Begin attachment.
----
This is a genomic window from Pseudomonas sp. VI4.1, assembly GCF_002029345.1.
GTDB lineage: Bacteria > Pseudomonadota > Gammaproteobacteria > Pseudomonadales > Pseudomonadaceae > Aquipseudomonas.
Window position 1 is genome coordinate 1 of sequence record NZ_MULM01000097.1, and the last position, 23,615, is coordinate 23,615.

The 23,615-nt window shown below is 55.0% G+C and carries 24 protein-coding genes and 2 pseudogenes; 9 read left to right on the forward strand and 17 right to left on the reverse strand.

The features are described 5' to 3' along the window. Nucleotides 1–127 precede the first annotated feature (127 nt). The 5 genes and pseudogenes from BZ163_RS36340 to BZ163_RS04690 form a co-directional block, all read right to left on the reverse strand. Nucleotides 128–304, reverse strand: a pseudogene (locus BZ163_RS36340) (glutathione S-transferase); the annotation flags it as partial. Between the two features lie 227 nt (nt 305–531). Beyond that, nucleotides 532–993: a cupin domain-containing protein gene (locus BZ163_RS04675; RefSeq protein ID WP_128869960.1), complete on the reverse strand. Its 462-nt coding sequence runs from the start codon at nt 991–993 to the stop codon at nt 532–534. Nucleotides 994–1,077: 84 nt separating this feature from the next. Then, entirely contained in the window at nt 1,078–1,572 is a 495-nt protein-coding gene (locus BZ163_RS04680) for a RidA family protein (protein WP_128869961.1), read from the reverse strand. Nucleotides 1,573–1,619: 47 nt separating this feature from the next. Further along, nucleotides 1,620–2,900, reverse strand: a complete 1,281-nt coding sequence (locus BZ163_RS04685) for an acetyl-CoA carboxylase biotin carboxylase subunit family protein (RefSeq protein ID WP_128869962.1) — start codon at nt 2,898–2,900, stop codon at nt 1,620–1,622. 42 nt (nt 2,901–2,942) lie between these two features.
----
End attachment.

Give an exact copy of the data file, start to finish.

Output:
This is a genomic window from Pseudomonas sp. VI4.1, assembly GCF_002029345.1.
GTDB lineage: Bacteria > Pseudomonadota > Gammaproteobacteria > Pseudomonadales > Pseudomonadaceae > Aquipseudomonas.
Window position 1 is genome coordinate 1 of sequence record NZ_MULM01000097.1, and the last position, 23,615, is coordinate 23,615.

The 23,615-nt window shown below is 55.0% G+C and carries 24 protein-coding genes and 2 pseudogenes; 9 read left to right on the forward strand and 17 right to left on the reverse strand.

The features are described 5' to 3' along the window. Nucleotides 1–127 precede the first annotated feature (127 nt). The 5 genes and pseudogenes from BZ163_RS36340 to BZ163_RS04690 form a co-directional block, all read right to left on the reverse strand. Nucleotides 128–304, reverse strand: a pseudogene (locus BZ163_RS36340) (glutathione S-transferase); the annotation flags it as partial. Between the two features lie 227 nt (nt 305–531). Beyond that, nucleotides 532–993: a cupin domain-containing protein gene (locus BZ163_RS04675; RefSeq protein ID WP_128869960.1), complete on the reverse strand. Its 462-nt coding sequence runs from the start codon at nt 991–993 to the stop codon at nt 532–534. Nucleotides 994–1,077: 84 nt separating this feature from the next. Then, entirely contained in the window at nt 1,078–1,572 is a 495-nt protein-coding gene (locus BZ163_RS04680) for a RidA family protein (protein WP_128869961.1), read from the reverse strand. Nucleotides 1,573–1,619: 47 nt separating this feature from the next. Further along, nucleotides 1,620–2,900, reverse strand: a complete 1,281-nt coding sequence (locus BZ163_RS04685) for an acetyl-CoA carboxylase biotin carboxylase subunit family protein (RefSeq protein ID WP_128869962.1) — start codon at nt 2,898–2,900, stop codon at nt 1,620–1,622. 42 nt (nt 2,901–2,942) lie between these two features.